Updated: November 20, 2021 10:16:38 am
A debate was triggered earlier this month when Union Education Minister Dharmendra Pradhan said that making PhD degree mandatory for the post of assistant professor at universities is “not favourable” in the current education system.
The statement directly contradicted the University Grants Commission’s (UGC) decision to make PhD degree a mandatory qualification for direct recruitment to the post of assistant professor in departments of universities. The rule was to be implemented this year but the date of applicability was extended from July 1, 2021, July 1, 2023 “because of the COVID-19 pandemic”.
Consequently, those who want to join as an assistant professor from 2023 onwards will have to mandatorily have a PhD degree.
Former vice-chairman of UGC, Bhushan Patwardhan, told indianexpress.com that PhD should not be made mandatory as it is a research degree and not every teacher is interested in research.
“PhD degrees should be pursued out of curiosity and not compulsion. Assistant professors teach at the undergraduate level where a knack for teaching is more important than a research background. Besides, if they want, they can pursue PhD during 5-6 years of their tenure as assistant professors,” he said.
Waiving off this condition, said Patwardhan, is subject to a robust system for teachers’ selection. “Over the last two decades, a huge number of poor quality teachers, who acquired PhDs for compliance, have entered the system because the degree holders were given preference during the selection processes. There needs to be a strong mechanism to select dedicated teachers and timely review of their performances to improve the quality of higher education,” he added.
However, Santosh K Singh, associate professor of Sociology at Postgraduate Government College for Girls, Sector 11, Chandigarh, said that PhD should be mandatory as “there needs to be a quality benchmark”.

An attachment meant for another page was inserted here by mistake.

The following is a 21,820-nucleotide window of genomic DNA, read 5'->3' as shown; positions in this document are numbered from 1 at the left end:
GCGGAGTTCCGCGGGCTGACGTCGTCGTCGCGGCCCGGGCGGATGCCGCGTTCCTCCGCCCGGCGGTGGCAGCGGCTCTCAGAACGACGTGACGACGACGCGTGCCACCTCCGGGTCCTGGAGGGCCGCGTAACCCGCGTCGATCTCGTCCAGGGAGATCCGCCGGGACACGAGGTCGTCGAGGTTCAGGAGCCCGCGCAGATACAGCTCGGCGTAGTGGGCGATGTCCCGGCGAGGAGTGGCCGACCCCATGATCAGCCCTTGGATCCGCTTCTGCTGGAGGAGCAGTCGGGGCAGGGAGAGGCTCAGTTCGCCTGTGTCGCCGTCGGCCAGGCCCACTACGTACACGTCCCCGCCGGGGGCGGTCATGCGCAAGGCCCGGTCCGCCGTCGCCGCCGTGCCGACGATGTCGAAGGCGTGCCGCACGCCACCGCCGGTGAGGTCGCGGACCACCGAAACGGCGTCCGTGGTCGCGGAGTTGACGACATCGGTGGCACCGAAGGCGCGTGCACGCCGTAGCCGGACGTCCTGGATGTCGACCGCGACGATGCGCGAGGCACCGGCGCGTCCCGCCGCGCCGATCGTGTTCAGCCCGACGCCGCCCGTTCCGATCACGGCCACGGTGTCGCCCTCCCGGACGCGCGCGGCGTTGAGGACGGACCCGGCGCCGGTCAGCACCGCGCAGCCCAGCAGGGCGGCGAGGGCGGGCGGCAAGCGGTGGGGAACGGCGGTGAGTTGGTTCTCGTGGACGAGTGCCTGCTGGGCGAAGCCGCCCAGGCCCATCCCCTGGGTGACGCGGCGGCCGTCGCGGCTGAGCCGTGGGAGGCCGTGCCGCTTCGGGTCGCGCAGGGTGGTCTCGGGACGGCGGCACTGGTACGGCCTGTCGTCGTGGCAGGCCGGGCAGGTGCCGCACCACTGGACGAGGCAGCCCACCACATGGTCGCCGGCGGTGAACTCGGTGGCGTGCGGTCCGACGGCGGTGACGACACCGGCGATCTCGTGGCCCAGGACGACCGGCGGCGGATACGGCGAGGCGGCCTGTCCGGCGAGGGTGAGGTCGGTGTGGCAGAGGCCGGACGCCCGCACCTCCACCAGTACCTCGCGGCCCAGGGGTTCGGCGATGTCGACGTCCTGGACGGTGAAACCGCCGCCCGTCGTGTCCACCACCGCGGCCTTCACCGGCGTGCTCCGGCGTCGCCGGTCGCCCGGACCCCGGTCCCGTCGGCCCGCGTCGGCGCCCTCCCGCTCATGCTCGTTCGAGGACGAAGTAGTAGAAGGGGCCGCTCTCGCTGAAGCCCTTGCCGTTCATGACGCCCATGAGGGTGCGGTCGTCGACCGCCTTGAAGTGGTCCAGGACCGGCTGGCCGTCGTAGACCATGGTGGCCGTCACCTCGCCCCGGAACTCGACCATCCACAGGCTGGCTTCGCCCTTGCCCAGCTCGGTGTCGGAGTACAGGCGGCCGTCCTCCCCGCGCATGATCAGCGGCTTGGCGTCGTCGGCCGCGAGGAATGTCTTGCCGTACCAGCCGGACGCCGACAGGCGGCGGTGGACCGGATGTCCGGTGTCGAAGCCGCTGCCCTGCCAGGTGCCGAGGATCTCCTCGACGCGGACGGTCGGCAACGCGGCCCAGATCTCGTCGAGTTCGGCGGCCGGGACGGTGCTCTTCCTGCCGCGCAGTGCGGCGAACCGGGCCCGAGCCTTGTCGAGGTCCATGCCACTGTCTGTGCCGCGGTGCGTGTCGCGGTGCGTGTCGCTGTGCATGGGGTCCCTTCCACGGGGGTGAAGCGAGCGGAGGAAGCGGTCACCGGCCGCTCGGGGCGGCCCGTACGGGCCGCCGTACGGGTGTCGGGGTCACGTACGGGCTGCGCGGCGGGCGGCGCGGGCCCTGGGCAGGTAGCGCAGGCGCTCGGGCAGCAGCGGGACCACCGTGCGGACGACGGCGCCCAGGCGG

“It opens up new avenues for people who are deeply interested in research but also want to impart that knowledge. Besides, the National Education Policy (NEP) 2020 will pave the path for introducing UG students to the basics of research. Hence, it becomes imperative to have teachers who are well-equipped research,” Singh said.
He further added that PhD is being made mandatory only for those joining university departments but recruits who will teach in colleges have been provided with relaxation, which is “creating a false binary in the education system”.
“Assistant professors in both colleges and university departments draw the same salary, then why should their qualification requirements be different? Several assistant professors start their PhDs while working but leave midway because it is not a necessity as per the current rules. Making PhD mandatory will only reinforce the fact that teaching is not an easy job and only dedicated candidates must enter the field,” he added.
Delhi University Teachers’ Association president Rajib Ray said the extension in implementation of UGC (Minimum Qualifications for Appointment of Teachers and Other Academic Staff in Universities and Colleges and Measures for the Maintenance of Standards in Higher Education), Amendment Regulation, 2021 is a relief for adhoc teachers working in university departments.
“We had highlighted the issue on August 14 when the Delhi University had advertised 251 posts with mandatory PhD qualification. Then we met the UGC officials on September 15, after which the official notification regarding the amendment was released. Making PhD mandatory for appointment and promotions amid a global pandemic makes no sense,” he said.
Unlike UGC, the All India Council of Technical Education (AICTE) has taken a different route in trying to “improve the quality of teachers”. The council in the academic year 2020-21 made a one-year teacher training course mandatory for all teachers joining technical institutes.
“In most of the technical institutions in the country, fresh graduates with MSc, MTech, MBA or PhD degrees are recruited as teachers without any training and are left to fend for themselves with an expectation that they will become competent teachers by trial and error. One should also have the requisite teaching skills needed to scientifically plan for instructional delivery and communicate the knowledge to the students. Hence, instead of making an educational qualification mandatory, the council pin-pointed the problem and did a timely intervention,” Rajive Kumar, Member Secretary, AICTE told indianexpress.com
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